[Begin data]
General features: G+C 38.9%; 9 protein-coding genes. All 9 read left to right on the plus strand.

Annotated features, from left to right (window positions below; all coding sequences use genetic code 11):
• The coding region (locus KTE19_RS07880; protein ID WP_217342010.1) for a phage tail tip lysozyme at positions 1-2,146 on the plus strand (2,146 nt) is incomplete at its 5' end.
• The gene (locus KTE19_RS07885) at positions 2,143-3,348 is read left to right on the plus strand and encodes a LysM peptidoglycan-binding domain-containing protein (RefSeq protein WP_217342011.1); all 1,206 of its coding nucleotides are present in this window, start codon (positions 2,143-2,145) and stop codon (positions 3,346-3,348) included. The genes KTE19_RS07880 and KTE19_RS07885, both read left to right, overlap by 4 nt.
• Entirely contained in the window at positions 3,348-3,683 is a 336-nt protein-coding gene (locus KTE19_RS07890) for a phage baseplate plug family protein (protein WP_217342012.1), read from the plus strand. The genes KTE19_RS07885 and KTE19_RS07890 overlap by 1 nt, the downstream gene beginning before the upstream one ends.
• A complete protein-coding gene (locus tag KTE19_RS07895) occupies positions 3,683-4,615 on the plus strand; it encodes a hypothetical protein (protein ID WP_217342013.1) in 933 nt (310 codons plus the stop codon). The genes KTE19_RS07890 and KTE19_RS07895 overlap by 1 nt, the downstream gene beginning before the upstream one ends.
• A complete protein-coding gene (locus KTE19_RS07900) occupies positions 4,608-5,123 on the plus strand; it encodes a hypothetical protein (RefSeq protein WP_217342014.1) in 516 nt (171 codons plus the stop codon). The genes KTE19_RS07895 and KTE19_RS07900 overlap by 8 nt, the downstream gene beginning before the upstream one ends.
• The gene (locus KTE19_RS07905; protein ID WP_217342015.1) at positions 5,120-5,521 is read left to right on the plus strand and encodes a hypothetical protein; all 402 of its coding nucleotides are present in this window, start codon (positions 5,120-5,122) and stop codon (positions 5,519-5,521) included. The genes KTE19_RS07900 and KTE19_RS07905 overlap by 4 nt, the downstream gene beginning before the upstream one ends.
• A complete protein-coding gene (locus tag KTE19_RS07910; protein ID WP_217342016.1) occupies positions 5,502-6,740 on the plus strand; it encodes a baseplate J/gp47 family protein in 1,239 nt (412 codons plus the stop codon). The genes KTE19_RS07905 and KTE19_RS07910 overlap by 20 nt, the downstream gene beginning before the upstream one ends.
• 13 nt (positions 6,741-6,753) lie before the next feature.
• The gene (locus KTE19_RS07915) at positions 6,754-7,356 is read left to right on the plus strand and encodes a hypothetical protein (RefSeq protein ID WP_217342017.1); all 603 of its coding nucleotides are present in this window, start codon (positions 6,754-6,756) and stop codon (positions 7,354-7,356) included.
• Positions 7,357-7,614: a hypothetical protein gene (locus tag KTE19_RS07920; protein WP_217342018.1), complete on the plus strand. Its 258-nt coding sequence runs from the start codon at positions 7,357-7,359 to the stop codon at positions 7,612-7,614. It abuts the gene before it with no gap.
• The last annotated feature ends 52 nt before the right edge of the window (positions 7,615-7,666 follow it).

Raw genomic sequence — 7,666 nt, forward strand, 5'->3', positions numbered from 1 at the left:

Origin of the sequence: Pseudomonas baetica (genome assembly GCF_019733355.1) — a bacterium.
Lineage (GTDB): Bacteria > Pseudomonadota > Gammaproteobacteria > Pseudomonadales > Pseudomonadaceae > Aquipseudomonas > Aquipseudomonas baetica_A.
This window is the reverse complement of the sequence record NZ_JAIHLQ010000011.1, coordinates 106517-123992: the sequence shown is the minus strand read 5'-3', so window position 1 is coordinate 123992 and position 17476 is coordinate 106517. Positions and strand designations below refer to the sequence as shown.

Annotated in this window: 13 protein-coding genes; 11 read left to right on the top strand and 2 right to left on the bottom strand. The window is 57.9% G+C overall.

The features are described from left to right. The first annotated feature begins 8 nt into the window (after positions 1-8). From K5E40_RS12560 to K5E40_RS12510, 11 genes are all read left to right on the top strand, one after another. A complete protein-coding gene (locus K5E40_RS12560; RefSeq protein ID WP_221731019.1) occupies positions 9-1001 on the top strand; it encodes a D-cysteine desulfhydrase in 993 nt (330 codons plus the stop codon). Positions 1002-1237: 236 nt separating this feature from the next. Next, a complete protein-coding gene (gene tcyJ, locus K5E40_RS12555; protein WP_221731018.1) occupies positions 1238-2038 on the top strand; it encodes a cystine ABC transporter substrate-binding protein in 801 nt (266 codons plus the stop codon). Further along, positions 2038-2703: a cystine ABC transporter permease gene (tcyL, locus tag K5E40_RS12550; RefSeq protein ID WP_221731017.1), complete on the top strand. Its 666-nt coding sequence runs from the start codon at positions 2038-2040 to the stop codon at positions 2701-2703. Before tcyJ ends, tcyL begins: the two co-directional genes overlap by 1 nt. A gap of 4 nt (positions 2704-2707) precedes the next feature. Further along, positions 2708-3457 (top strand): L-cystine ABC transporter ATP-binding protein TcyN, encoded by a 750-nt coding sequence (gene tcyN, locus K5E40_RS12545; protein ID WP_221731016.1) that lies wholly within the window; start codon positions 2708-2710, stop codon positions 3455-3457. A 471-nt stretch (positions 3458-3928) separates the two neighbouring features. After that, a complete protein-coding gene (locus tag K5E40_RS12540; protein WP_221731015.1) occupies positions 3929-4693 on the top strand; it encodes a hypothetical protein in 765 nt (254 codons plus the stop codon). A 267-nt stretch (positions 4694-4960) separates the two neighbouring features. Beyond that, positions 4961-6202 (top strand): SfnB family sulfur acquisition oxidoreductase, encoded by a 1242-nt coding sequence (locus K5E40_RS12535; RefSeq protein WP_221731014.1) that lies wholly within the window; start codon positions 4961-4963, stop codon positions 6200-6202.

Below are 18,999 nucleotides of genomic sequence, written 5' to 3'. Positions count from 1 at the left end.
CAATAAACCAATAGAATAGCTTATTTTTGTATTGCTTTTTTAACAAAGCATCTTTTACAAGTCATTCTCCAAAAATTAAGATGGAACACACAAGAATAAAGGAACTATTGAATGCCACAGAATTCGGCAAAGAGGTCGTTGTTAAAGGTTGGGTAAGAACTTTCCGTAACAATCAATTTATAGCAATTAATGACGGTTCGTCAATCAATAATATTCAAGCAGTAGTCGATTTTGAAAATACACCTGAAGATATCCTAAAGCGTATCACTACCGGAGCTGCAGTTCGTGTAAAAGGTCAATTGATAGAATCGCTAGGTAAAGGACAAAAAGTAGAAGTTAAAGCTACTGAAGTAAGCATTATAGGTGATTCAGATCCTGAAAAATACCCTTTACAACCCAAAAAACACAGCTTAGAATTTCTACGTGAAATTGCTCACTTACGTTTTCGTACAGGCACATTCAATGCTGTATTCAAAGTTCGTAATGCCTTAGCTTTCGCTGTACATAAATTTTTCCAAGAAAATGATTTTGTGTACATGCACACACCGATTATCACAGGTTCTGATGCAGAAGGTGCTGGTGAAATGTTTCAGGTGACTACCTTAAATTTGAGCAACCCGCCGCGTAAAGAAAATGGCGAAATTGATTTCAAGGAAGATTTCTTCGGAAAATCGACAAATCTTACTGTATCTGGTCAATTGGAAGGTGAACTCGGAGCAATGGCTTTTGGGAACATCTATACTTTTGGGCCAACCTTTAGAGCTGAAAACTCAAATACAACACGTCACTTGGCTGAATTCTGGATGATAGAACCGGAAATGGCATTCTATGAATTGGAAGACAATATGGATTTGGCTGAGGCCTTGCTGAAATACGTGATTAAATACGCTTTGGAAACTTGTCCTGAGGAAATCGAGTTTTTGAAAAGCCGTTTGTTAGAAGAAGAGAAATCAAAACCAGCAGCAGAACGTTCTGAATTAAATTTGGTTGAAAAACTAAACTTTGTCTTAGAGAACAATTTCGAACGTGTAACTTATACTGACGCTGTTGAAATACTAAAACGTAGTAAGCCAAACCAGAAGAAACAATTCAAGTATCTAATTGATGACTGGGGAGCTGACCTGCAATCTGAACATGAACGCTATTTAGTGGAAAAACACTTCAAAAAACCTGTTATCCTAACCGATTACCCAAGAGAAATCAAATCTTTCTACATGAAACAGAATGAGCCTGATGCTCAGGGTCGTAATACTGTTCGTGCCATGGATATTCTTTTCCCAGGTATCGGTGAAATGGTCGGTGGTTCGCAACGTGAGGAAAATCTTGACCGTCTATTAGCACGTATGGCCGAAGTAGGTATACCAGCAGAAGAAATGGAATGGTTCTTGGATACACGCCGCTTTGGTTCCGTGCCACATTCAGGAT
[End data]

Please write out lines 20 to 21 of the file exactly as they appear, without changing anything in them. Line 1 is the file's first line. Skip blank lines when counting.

Below are 18,999 nucleotides of genomic sequence, written 5' to 3'. Positions count from 1 at the left end.
CAATAAACCAATAGAATAGCTTATTTTTGTATTGCTTTTTTAACAAAGCATCTTTTACAAGTCATTCTCCAAAAATTAAGATGGAACACACAAGAATAAAGGAACTATTGAATGCCACAGAATTCGGCAAAGAGGTCGTTGTTAAAGGTTGGGTAAGAACTTTCCGTAACAATCAATTTATAGCAATTAATGACGGTTCGTCAATCAATAATATTCAAGCAGTAGTCGATTTTGAAAATACACCTGAAGATATCCTAAAGCGTATCACTACCGGAGCTGCAGTTCGTGTAAAAGGTCAATTGATAGAATCGCTAGGTAAAGGACAAAAAGTAGAAGTTAAAGCTACTGAAGTAAGCATTATAGGTGATTCAGATCCTGAAAAATACCCTTTACAACCCAAAAAACACAGCTTAGAATTTCTACGTGAAATTGCTCACTTACGTTTTCGTACAGGCACATTCAATGCTGTATTCAAAGTTCGTAATGCCTTAGCTTTCGCTGTACATAAATTTTTCCAAGAAAATGATTTTGTGTACATGCACACACCGATTATCACAGGTTCTGATGCAGAAGGTGCTGGTGAAATGTTTCAGGTGACTACCTTAAATTTGAGCAACCCGCCGCGTAAAGAAAATGGCGAAATTGATTTCAAGGAAGATTTCTTCGGAAAATCGACAAATCTTACTGTATCTGGTCAATTGGAAGGTGAACTCGGAGCAATGGCTTTTGGGAACATCTATACTTTTGGGCCAACCTTTAGAGCTGAAAACTCAAATACAACACGTCACTTGGCTGAATTCTGGATGATAGAACCGGAAATGGCATTCTATGAATTGGAAGACAATATGGATTTGGCTGAGGCCTTGCTGAAATACGTGATTAAATACGCTTTGGAAACTTGTCCTGAGGAAATCGAGTTTTTGAAAAGCCGTTTGTTAGAAGAAGAGAAATCAAAACCAGCAGCAGAACGTTCTGAATTAAATTTGGTTGAAAAACTAAACTTTGTCTTAGAGAACAATTTCGAACGTGTAACTTATACTGACGCTGTTGAAATACTAAAACGTAGTAAGCCAAACCAGAAGAAACAATTCAAGTATCTAATTGATGACTGGGGAGCTGACCTGCAATCTGAACATGAACGCTATTTAGTGGAAAAACACTTCAAAAAACCTGTTATCCTAACCGATTACCCAAGAGAAATCAAATCTTTCTACATGAAACAGAATGAGCCTGATGCTCAGGGTCGTAATACTGTTCGTGCCATGGATATTCTTTTCCCAGGTATCGGTGAAATGGTCGGTGGTTCGCAACGTGAGGAAAATCTTGACCGTCTATTAGCACGTATGGCCGAAGTAGGTATACCAGCAGAAGAAATGGAATGGTTCTTGGATACACGCCGCTTTGGTTCCGTGCCACATTCAGGAT